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THREE QUESTIONS FINANCE LEADERS SHOULD BE ASKING THEMSELVES DURING THE PANDEMIC

Chris Pope, Global VP of Innovation at ServiceNow

 

We’re living through unprecedented times, dealing with a situation completely out of our control. But while finance leaders have no way of managing the pandemic itself, they do have influence over how their business responds and adapts to the chaos left by COVID-19. And for many, it’s exposing cracks in their planning.

Enabling remote working is not a new thing; it’s a concept companies have grown with as they utilise technology to scale globally. But never has working from home been so robustly tested as it is right now.

Many organisations have adapted successfully as remote working has moved to an absolute necessity, but others are faring less well and it’s posing big problems for them. After all, how can a business react to the crisis if the staff it relies upon to keep things going are not equipped to carry on working?

It’s never too late to improve and technologies like the cloud make it possible to do so. But whether thriving or failing with remote working, there are three questions every leader should be asking themselves right now:

 

Question 1: How successful is your remote working strategy proving so far?

Success doesn’t mean perfection, but it does mean a content workforce doing the right work, at the right time, without wasting time or adding unnecessary cost to the business.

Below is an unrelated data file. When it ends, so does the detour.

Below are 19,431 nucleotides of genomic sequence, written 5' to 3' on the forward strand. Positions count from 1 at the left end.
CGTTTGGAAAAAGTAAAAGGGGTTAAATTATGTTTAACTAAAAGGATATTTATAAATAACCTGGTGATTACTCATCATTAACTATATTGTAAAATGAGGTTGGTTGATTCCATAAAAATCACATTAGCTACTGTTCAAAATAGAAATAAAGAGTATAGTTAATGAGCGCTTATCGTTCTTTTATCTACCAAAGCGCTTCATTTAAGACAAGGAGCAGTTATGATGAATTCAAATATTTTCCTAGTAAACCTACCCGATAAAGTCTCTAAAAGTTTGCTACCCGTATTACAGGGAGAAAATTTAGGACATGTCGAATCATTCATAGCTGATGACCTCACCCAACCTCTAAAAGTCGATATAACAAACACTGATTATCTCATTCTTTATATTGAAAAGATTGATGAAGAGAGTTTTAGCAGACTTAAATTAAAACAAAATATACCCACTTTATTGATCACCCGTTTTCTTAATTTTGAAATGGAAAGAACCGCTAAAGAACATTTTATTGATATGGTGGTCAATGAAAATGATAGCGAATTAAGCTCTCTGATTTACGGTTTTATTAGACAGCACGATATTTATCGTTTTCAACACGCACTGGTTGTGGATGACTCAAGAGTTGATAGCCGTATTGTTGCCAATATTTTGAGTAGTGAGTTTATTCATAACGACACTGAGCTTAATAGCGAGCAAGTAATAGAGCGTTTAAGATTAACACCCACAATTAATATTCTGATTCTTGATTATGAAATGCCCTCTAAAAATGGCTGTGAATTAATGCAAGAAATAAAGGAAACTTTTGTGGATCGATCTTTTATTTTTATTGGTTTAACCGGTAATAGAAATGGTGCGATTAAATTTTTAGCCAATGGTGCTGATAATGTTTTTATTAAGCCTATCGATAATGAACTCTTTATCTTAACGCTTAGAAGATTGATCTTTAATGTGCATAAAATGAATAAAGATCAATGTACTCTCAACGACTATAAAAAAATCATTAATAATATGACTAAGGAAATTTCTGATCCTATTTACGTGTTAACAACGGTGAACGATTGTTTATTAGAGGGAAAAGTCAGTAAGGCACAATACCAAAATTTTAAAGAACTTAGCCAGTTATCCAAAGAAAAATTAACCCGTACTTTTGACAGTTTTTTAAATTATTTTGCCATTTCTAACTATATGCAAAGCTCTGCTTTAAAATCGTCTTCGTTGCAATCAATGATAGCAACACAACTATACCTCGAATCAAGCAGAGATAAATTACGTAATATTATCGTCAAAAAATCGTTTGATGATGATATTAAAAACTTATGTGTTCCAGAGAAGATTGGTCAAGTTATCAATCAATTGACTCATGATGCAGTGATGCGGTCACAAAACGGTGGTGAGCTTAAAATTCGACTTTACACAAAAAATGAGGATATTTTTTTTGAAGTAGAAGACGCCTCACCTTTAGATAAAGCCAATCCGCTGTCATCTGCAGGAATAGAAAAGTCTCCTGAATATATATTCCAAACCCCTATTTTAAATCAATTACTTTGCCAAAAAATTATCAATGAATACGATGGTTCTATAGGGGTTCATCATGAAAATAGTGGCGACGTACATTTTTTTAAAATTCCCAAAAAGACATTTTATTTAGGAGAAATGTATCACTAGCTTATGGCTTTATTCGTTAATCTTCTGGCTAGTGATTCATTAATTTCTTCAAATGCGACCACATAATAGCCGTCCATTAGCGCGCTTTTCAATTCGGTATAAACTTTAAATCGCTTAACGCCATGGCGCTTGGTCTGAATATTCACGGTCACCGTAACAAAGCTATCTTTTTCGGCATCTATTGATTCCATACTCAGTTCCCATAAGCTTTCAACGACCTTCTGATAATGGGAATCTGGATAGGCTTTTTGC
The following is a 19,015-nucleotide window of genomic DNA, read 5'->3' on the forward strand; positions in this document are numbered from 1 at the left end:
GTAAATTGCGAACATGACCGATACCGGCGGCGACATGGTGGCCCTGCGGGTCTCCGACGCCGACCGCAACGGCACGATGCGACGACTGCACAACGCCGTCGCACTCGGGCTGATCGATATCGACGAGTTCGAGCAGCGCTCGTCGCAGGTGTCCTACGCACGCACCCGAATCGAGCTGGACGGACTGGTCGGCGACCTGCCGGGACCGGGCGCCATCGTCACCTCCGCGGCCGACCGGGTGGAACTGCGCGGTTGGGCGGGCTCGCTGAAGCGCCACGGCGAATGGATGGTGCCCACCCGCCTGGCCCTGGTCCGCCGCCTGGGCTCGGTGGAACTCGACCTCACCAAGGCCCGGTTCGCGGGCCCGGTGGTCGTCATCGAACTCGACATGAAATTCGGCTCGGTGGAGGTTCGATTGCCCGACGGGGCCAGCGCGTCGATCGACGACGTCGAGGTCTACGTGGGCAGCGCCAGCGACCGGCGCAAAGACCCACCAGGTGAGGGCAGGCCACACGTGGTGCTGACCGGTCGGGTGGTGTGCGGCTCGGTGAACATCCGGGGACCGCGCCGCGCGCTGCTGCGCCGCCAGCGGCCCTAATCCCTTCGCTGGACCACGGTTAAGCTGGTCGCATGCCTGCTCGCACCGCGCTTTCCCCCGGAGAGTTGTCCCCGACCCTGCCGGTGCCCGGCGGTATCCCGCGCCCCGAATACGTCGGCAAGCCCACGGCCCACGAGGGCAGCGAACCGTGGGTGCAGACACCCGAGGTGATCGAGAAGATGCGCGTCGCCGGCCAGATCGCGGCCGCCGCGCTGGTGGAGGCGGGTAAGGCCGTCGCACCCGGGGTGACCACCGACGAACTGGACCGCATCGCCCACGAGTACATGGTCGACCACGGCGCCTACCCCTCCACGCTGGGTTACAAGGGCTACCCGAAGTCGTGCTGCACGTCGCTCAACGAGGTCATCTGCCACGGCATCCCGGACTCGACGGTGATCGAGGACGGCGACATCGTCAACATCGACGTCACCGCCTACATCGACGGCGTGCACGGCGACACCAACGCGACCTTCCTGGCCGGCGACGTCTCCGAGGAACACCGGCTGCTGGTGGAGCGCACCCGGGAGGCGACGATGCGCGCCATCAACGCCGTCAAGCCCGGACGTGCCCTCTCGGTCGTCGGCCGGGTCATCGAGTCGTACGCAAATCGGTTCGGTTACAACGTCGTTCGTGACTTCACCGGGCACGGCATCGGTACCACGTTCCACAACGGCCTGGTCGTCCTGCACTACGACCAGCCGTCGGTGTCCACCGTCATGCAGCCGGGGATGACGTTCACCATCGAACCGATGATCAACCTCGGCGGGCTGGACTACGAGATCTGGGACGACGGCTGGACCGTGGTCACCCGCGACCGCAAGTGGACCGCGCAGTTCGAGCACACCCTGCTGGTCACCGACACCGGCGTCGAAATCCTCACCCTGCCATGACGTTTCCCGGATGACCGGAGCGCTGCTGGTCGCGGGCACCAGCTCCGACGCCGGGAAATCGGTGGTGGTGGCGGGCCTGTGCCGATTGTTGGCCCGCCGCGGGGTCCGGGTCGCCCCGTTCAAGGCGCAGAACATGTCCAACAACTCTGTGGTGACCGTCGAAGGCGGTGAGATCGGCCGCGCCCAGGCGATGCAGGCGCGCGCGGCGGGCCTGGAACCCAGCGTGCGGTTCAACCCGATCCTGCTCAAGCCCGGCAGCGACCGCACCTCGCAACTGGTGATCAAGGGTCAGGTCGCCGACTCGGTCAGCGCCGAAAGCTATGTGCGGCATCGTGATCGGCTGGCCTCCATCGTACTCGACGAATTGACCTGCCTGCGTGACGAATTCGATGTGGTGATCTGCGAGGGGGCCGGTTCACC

The measure of success or failure of your remote working strategy can’t be based on complaints about team members only having one screen to work on at home, or about kids occasionally interrupting video calls – those are normal distractions and that’s life.

A successful strategy needs to start with evidence of an understanding workforce, one that’s used to a flexible culture and is showing they’re prepared and able to adapt to these changing circumstances.

Success can be measured by teams having access to the tools they need to do their jobs properly and having solutions for their clients as quickly as possible, no matter where they’re logging in from. The ultimate goal is for the workforce to function as smoothly as it did prior to the virus outbreak.

 

Question 2: What will happen once the crisis subsides?

Strategy up until now would have likely focussed on digital transformation and using technology to help teams do their best work. But a very specific and catastrophic event has happened, and it will rightly make the C-suite nervous it could happen again. The ability to work remotely has shifted from a ‘nice-to-have’ for many, to a ‘must-have’ for almost everyone.

So, building and future-proofing a strategy which enables employees to work seamlessly, without costing or losing the business money, should be a key focus for finance leaders once we’re back to some kind of usual routine.

Leaders also need to prepare for a percentage of their workforce questioning why they need to return to the office. If employees have adapted and thrived through remote working, why should they spend thousands of pounds and hundreds of hours on daily commutes when they can achieve what they need to from home?

It’s essential that finance leaders make sure they’re prepared for the whole host of working-culture questions they’re likely to face on return to the office.

 

Question 3: How do you rethink your remote working strategy?